The military garrison near Nyonoksa in Arkhangelsk Region, Russia, on Oct. 7, 2018. (Stringer/Reuters)

RUSSIA HAS SUFFERED a string of military accidents this summer. In early July, a fire aboard a secret deep-water submersible killed 14 people. On Aug. 5, an ammunition depot in the Krasnoyarsk region exploded, creating a massive fireball. The most concerning, however, came Aug. 8 in an explosion during a missile engine test on a platform in the White Sea at the Nyonoksa test facility in the Arkhangelsk region, in Russia’s far northwest.

Initially, Russia’s defense ministry said two people died in the explosion, three were injured and there was no radiation release. Then officials in Severodvinsk, a larger city some 19 miles away, posted on its website a statement that sensors recorded a short-term spike in radiation, without saying how much. The report was subsequently taken down. Residents rushed to stockpile iodine against possible radiation exposure. Ambulances carrying the injured appeared to be sealed by some kind of plastic film, and personnel were wearing hazmat suits. On Aug. 10, the Russian state nuclear agency, Rosatom, said five of its employees had died in the accident, bringing the total to seven. Moreover, Rosatom said the blast resulted from the test of a jet engine “propulsion system involving isotopes,” or nuclear materials. On Aug. 13, residents of the small village of Nyonoksa were told they would be evacuated temporarily.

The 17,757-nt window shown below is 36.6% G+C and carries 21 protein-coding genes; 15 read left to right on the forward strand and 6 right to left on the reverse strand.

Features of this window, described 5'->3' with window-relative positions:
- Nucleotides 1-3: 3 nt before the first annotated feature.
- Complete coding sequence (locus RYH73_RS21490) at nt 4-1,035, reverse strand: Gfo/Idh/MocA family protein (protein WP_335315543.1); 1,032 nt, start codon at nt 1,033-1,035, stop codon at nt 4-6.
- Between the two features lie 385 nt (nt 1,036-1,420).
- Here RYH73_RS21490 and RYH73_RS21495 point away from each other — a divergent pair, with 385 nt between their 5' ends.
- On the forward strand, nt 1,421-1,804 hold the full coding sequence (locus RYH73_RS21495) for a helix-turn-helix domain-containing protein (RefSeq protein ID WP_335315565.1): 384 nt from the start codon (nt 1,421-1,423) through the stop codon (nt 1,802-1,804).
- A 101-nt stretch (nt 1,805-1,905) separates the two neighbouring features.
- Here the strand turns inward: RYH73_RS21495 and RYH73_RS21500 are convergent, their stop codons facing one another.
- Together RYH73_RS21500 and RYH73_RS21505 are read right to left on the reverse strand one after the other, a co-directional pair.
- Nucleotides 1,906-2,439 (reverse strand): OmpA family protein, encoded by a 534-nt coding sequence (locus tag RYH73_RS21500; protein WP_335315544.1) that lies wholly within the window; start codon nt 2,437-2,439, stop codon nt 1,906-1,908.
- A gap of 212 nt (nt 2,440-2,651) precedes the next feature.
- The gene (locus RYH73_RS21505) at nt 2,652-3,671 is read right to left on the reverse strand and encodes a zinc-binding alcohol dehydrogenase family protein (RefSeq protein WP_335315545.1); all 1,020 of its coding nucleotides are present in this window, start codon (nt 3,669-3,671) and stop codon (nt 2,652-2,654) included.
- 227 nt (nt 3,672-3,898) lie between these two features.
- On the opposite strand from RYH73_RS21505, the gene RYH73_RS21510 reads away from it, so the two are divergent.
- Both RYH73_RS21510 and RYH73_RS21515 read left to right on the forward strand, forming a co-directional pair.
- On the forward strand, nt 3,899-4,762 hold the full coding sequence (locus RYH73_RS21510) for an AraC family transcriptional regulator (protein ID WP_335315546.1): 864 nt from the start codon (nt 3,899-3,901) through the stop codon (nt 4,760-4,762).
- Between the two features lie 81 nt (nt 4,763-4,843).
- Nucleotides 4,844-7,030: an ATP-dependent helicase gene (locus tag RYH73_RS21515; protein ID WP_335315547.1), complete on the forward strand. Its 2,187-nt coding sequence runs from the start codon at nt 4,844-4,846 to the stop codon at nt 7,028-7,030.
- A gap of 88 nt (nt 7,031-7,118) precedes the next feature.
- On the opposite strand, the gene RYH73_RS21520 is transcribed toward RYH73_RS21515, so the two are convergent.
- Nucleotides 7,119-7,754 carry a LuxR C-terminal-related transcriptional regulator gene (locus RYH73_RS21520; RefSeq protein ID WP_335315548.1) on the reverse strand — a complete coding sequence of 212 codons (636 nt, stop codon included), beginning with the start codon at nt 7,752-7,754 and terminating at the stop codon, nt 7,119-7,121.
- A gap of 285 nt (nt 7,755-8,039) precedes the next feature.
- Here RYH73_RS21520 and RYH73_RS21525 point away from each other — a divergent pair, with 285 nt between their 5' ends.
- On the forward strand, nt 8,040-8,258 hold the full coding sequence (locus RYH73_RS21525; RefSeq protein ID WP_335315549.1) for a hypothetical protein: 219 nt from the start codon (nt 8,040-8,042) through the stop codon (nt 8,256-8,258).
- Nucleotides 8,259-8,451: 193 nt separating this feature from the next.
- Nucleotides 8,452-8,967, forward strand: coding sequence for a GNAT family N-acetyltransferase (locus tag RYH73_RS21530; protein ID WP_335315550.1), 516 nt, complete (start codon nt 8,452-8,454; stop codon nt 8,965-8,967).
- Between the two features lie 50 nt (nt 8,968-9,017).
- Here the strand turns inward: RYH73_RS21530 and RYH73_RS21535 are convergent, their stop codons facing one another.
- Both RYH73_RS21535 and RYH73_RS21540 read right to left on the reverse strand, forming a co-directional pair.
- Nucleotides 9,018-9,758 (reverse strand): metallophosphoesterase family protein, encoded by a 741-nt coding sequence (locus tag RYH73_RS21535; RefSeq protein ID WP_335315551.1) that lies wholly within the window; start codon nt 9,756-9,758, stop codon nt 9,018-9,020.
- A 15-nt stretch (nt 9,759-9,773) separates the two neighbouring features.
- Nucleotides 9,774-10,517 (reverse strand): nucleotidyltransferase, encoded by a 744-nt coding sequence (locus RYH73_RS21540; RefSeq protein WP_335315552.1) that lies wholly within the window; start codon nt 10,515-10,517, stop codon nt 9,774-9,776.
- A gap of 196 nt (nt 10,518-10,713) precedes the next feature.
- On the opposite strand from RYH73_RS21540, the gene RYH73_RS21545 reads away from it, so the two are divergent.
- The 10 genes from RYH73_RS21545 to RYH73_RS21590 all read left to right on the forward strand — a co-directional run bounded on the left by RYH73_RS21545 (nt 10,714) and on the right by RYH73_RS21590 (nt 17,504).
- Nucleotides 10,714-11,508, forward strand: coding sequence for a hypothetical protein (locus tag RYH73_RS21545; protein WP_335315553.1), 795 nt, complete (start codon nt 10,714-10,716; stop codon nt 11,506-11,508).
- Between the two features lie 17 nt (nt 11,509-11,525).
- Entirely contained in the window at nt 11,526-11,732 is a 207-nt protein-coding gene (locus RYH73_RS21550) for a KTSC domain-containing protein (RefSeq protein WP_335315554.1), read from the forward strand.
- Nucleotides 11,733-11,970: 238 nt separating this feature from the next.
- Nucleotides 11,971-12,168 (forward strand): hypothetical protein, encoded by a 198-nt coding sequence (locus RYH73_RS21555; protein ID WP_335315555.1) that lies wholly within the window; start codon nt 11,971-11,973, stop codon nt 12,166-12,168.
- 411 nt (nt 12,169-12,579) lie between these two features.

If this slow dribble of facts sounds familiar, it is — the same parade of misdirection happened during the Chernobyl nuclear disaster in 1986. This accident is nothing like Chernobyl in scale, but the government response looks familiar, including a lack of transparency about radiation release. As the recent television series “Chernobyl” vividly illustrated, that accident, the worst in the nuclear age, was characterized by lies and deception. At the very least, Russia should immediately clear up what occurred at Nyonoksa.

The accident has also offered a hint about a mysterious Russian missile project. In an address to the Federal Assembly in 2018, President Vladimir Putin claimed Russia was developing a new cruise missile that could carry a nuclear warhead with almost unlimited range around the globe. The cruise missile would be propelled by nuclear fission, with an engine that is essentially a reactor, what Mr. Putin called a “small-scale heavy-duty nuclear energy unit.” The missile, designated the 9M730 Burevestnik by Russia, or the SSC-X-9 Skyfall by NATO, apparently used a ramjet in which the nuclear reactor heats incoming air to provide thrust. The United States once toyed with the idea in the 1960s, but it is extremely difficult, and Mr. Putin’s announcement seemed more a fanciful political boast than an operational missile.

If the Nyonoksa blast was a test of the Burevestnik engine, Russia may be further along than previously thought. Mr. Putin has taken pains to brag that Russian can develop weapons with an asymmetric threat to the United States. Test failures are to be expected. But at a time when nuclear arms control is falling apart, this test raises a question: If successful, what kind of new nuclear threat will Russia possess?